Learn why link building is important for businesses in 2015!
Long-Form Content Increases Conversion Rates
While many digital marketing companies still believe that potential customers would rather read a short, catchy paragraph than a 1000-word product description or company ethos statement, several recent anecdotes fly in the face of that assumption. According to one marketing firm, their conversion rates increased by 37% when they employed long-form content on the home page, and the popular website CrazyEgg.com saw conversion rates increase by more than 30% when using the same tactic. In Crazy Egg’s blog, the company stated:
The media would have us believe that people no longer have any capacity to concentrate. In reality, you cannot have a page that’s too long — only one that’s too boring. In the case of Crazy Egg’s home page, visitors wanted their many questions answered and that’s what we delivered.
The “long-form sells” argument is echoed by renowned advertiser David Ogilvy, who said, “All my experience says that for a great many products, long copy sells more than short […] Advertisements with long copy convey the impression that you have something important to say, whether people read the copy or not.” Dr. Charles Edwards, former dean of the Graduate School of Retailing at New York University, backed up Ogilvy’s assertion by saying, “The more facts you tell, the more you sell. An advertisement’s chance for success invariably increases as the number of pertinent merchandise facts included in the advertisement increases.”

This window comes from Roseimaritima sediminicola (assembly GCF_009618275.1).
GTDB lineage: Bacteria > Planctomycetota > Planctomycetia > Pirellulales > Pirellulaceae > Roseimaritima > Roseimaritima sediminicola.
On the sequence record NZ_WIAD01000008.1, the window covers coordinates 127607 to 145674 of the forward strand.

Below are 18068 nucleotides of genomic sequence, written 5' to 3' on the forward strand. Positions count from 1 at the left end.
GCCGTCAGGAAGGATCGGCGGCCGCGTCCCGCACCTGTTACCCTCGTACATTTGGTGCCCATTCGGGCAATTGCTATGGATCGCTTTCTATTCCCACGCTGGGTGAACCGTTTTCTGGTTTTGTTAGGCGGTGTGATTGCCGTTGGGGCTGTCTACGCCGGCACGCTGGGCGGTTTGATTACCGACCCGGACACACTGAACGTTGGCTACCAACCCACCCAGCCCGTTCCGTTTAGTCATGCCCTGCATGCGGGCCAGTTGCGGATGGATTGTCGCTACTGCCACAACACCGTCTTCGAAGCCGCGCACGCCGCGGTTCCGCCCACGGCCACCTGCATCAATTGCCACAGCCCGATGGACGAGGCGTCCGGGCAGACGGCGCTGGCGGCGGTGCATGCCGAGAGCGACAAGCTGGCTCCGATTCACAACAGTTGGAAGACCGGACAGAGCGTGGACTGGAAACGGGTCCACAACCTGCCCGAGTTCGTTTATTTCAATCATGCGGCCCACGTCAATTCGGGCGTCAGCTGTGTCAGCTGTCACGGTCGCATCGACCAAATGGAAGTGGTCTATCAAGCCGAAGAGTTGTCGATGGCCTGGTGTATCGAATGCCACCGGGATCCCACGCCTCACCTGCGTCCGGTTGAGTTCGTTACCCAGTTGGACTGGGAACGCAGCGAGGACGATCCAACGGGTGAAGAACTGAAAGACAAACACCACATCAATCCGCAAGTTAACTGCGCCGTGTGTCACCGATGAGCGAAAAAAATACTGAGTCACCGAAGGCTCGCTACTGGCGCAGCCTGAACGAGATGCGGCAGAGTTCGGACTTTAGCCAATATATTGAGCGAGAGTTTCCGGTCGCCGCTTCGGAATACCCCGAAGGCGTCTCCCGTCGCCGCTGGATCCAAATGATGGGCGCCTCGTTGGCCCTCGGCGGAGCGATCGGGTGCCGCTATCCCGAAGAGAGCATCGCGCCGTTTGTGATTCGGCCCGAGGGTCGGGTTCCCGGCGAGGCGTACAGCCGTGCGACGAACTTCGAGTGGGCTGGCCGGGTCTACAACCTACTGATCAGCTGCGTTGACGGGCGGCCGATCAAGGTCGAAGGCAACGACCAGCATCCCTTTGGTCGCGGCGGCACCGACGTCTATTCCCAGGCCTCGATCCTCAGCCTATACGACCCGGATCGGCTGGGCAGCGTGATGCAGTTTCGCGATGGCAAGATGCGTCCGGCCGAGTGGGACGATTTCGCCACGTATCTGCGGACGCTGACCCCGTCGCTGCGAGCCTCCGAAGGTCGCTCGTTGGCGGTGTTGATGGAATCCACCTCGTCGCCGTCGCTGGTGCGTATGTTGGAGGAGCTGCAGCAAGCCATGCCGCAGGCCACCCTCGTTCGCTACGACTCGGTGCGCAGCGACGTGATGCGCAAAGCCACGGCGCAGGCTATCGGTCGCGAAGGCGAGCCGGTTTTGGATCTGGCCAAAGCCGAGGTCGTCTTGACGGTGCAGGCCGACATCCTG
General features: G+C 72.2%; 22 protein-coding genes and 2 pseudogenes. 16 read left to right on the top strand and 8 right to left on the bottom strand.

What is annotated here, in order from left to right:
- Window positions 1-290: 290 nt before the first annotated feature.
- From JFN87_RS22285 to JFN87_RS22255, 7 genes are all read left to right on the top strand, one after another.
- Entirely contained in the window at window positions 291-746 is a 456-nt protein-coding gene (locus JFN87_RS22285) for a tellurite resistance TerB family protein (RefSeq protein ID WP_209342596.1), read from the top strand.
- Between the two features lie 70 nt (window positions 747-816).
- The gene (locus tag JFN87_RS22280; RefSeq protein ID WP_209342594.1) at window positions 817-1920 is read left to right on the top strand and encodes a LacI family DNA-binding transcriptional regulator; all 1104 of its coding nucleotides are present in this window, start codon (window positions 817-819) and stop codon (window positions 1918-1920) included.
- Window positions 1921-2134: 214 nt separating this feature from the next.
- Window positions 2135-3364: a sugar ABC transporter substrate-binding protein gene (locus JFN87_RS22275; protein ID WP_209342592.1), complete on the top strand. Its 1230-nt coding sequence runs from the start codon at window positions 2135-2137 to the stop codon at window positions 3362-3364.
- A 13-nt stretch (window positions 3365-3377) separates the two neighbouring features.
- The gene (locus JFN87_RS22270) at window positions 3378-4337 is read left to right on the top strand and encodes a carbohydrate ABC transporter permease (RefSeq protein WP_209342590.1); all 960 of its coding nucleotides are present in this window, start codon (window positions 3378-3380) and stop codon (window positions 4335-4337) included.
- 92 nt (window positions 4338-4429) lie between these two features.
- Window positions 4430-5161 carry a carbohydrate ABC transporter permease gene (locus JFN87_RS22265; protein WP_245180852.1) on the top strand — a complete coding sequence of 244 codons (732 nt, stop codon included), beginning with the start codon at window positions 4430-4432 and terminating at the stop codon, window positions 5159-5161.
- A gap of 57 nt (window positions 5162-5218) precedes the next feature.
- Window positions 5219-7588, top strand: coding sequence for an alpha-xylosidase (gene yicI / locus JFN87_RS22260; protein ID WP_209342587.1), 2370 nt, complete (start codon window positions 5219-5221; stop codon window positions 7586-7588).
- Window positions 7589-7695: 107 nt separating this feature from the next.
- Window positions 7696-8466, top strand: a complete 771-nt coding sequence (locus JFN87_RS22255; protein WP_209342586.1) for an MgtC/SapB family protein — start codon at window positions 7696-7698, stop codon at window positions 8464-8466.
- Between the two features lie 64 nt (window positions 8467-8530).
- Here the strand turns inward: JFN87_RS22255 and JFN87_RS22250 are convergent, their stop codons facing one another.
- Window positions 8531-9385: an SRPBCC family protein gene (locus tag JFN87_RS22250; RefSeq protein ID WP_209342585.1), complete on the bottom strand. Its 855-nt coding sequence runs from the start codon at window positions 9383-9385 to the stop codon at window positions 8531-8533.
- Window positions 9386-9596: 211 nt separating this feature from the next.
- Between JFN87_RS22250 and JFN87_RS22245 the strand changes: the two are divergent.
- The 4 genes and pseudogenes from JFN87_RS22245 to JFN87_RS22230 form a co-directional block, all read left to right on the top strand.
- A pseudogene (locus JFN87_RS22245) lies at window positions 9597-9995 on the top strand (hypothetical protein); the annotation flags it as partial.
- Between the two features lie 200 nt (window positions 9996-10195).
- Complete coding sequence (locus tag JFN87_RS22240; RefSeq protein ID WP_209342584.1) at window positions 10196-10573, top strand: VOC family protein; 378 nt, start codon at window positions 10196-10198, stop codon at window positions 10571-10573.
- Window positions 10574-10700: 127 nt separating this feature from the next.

Long-Term Performs Better on Social Media